By Ilene, a volunteer from Texas who is part of the Friends of Cozumel leadership team
Two years ago the pastors at Vida Abundante asked if we would provide costumes for the children to use in skits and other activities at the church. We made them costumes and they’ve used them ever since. Last time Byron and I were here in Cozumel the pastors asked if they could get some biblical costumes for the teenagers and adults. Knowing the ladies at the church love the opportunity to learn new things, especially using the electric sewing machines, I told them “Sure. We’ll hold a sewing workshop and teach you to make your own costumes.”
Now the time had come to launch that idea. Our volunteer team serviced the sewing machines donated previously to Friends of Cozumel, measured the donated fabric brought from the U.S., cut out and surged all of the pieces and then took them to the church. The participants for yesterday’s workshop were to be people with some sewing experience because the goal was to produce costumes for the church, rather than teaching basic sewing skills.
At the first of our two-hour sessions, we had seven participants. One lady had never sewn before and another had never sewn on anything but a treadle machine.
“I’m so nervous, I’m sweating through my clothes,” said a workshop participant named Martha.
We were fortunate to have the assistance of Elena, a local sewing teacher, who learned to sew in some of FOC’s very first sewing classes several years ago. She helped our new seamstresses have a successful day, completing a vest and several belts.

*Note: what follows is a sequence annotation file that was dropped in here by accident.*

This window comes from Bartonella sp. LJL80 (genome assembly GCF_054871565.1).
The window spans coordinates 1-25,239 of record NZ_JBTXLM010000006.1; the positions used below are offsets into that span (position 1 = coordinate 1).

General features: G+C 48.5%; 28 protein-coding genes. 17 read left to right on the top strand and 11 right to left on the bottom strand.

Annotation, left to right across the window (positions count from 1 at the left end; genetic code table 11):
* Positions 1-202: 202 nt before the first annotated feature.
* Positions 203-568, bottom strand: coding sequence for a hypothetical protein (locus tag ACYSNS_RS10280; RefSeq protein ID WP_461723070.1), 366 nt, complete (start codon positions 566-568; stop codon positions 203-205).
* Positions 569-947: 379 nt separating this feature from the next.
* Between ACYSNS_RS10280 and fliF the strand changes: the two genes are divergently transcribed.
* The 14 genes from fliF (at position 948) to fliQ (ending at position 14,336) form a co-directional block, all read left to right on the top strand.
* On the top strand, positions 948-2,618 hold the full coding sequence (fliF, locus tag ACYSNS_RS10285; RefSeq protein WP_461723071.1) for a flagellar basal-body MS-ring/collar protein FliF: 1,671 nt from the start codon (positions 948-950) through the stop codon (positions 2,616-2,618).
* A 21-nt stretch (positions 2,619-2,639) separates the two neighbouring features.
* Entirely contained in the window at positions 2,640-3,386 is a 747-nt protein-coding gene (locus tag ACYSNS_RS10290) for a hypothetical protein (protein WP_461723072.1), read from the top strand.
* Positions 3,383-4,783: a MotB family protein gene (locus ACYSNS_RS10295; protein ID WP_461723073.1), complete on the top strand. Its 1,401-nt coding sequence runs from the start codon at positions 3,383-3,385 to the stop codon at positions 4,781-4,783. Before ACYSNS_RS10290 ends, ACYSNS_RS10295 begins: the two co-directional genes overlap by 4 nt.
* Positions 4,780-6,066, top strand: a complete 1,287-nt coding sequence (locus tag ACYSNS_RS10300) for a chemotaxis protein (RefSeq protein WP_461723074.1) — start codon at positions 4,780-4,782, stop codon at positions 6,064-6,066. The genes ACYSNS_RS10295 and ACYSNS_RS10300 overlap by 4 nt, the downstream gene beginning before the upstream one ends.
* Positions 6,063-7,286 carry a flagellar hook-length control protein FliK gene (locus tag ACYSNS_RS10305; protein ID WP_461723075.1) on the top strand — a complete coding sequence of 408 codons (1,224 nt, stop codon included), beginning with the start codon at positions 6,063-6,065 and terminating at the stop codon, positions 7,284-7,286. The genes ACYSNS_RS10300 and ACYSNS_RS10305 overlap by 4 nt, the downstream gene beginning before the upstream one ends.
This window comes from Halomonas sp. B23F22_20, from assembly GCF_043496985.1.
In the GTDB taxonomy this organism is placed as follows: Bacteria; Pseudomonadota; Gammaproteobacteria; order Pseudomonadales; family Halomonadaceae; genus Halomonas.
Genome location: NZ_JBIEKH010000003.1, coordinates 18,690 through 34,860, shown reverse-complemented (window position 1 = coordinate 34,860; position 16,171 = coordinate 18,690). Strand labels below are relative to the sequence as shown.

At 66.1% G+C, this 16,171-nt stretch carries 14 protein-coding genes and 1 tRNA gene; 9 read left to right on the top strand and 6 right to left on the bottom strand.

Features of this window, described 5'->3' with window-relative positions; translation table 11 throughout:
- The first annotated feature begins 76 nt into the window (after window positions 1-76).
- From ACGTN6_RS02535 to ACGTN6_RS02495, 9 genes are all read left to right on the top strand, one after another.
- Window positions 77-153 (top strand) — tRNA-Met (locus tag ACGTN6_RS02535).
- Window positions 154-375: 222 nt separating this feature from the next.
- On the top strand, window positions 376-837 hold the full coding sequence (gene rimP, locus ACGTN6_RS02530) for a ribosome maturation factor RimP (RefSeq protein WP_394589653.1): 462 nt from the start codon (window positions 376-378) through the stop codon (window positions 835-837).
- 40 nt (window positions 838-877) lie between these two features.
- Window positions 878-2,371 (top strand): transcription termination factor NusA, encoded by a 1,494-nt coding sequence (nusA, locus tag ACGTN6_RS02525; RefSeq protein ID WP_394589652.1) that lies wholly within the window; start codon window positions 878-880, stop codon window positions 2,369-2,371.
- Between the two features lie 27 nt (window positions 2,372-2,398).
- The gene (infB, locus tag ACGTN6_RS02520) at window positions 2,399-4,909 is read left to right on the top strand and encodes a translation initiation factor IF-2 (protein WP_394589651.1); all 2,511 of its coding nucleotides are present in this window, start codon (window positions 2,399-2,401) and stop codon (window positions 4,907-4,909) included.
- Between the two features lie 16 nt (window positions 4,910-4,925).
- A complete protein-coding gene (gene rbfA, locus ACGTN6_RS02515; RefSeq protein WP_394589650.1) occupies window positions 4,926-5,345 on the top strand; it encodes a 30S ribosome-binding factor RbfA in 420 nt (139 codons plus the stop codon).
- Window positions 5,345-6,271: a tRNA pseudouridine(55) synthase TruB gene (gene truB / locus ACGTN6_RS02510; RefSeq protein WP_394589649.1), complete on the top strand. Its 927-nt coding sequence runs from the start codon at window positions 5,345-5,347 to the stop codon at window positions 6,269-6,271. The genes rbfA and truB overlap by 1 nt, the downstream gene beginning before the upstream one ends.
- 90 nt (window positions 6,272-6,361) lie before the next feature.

We had lots of fun with Rita who had never used an electric sewing machine. She had a hard time not moving her foot up and down, so the machine would barely start, then stop. Then when she would get started again, she had trouble getting the concept of taking her foot off of the peddle to make it stop. She never got discouraged and laughed and had the best time. We all had lots of laughs and everyone completed at least one item.
At the second workshop, we had new participants and were surprised when Pastor Salomon asked if he could learn to sew. He did a great job and completed several projects. We didn’t believe we would complete all the projects that we had
cut out, but everyone worked hard and we completed everything we had prepared: 11 tunics, 15 vests and a whole bunch of belts.
I came dragging in at the end of the day, but we were all so excited with what was accomplished.
“I loved working with the people because of all of their enthusiasm,” said Ellen, a volunteer from Texas. “And I know the blessing of this sewing experience will be a blessing to the church.”
“That’s the thing with handmade items. They still have the person’s mark on them, and when you hold them, you feel less alone.” ~ Aimee Bender